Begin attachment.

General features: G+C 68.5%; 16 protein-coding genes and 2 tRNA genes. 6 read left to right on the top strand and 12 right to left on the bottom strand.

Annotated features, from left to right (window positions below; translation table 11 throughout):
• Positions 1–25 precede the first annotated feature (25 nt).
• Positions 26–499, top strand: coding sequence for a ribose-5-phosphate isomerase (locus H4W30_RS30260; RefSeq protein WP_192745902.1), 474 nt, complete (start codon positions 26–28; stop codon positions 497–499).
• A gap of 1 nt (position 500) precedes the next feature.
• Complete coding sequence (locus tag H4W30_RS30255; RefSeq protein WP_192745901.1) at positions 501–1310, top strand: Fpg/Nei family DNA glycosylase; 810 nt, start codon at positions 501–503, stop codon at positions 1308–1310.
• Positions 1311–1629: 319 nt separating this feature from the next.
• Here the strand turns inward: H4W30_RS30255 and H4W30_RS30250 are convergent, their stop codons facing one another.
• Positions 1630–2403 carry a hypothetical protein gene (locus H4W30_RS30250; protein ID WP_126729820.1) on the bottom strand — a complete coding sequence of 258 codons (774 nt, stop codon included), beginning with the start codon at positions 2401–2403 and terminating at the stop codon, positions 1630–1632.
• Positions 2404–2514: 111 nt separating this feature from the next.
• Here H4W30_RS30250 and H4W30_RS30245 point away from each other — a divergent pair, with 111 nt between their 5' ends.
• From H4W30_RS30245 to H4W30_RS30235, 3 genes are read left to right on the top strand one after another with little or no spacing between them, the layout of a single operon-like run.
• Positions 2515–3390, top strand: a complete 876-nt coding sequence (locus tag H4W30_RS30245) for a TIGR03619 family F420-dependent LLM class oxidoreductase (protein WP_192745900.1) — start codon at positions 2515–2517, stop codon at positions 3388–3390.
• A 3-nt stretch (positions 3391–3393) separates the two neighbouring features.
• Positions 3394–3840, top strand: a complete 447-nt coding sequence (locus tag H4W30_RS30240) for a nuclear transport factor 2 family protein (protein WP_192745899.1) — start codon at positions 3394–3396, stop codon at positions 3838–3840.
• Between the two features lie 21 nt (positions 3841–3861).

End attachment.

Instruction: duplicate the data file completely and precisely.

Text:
General features: G+C 68.5%; 16 protein-coding genes and 2 tRNA genes. 6 read left to right on the top strand and 12 right to left on the bottom strand.

Annotated features, from left to right (window positions below; translation table 11 throughout):
• Positions 1–25 precede the first annotated feature (25 nt).
• Positions 26–499, top strand: coding sequence for a ribose-5-phosphate isomerase (locus H4W30_RS30260; RefSeq protein WP_192745902.1), 474 nt, complete (start codon positions 26–28; stop codon positions 497–499).
• A gap of 1 nt (position 500) precedes the next feature.
• Complete coding sequence (locus tag H4W30_RS30255; RefSeq protein WP_192745901.1) at positions 501–1310, top strand: Fpg/Nei family DNA glycosylase; 810 nt, start codon at positions 501–503, stop codon at positions 1308–1310.
• Positions 1311–1629: 319 nt separating this feature from the next.
• Here the strand turns inward: H4W30_RS30255 and H4W30_RS30250 are convergent, their stop codons facing one another.
• Positions 1630–2403 carry a hypothetical protein gene (locus H4W30_RS30250; protein ID WP_126729820.1) on the bottom strand — a complete coding sequence of 258 codons (774 nt, stop codon included), beginning with the start codon at positions 2401–2403 and terminating at the stop codon, positions 1630–1632.
• Positions 2404–2514: 111 nt separating this feature from the next.
• Here H4W30_RS30250 and H4W30_RS30245 point away from each other — a divergent pair, with 111 nt between their 5' ends.
• From H4W30_RS30245 to H4W30_RS30235, 3 genes are read left to right on the top strand one after another with little or no spacing between them, the layout of a single operon-like run.
• Positions 2515–3390, top strand: a complete 876-nt coding sequence (locus tag H4W30_RS30245) for a TIGR03619 family F420-dependent LLM class oxidoreductase (protein WP_192745900.1) — start codon at positions 2515–2517, stop codon at positions 3388–3390.
• A 3-nt stretch (positions 3391–3393) separates the two neighbouring features.
• Positions 3394–3840, top strand: a complete 447-nt coding sequence (locus tag H4W30_RS30240) for a nuclear transport factor 2 family protein (protein WP_192745899.1) — start codon at positions 3394–3396, stop codon at positions 3838–3840.
• Between the two features lie 21 nt (positions 3841–3861).